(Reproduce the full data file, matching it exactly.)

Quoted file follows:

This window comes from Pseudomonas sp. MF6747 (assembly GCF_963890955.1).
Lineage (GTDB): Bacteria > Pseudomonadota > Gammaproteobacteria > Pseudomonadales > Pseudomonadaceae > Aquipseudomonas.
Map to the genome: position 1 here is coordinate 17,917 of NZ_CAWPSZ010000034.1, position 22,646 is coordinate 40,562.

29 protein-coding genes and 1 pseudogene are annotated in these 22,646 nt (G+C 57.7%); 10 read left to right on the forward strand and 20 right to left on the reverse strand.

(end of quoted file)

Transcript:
This window comes from Pseudomonas sp. MF6747 (assembly GCF_963890955.1).
Lineage (GTDB): Bacteria > Pseudomonadota > Gammaproteobacteria > Pseudomonadales > Pseudomonadaceae > Aquipseudomonas.
Map to the genome: position 1 here is coordinate 17,917 of NZ_CAWPSZ010000034.1, position 22,646 is coordinate 40,562.

29 protein-coding genes and 1 pseudogene are annotated in these 22,646 nt (G+C 57.7%); 10 read left to right on the forward strand and 20 right to left on the reverse strand.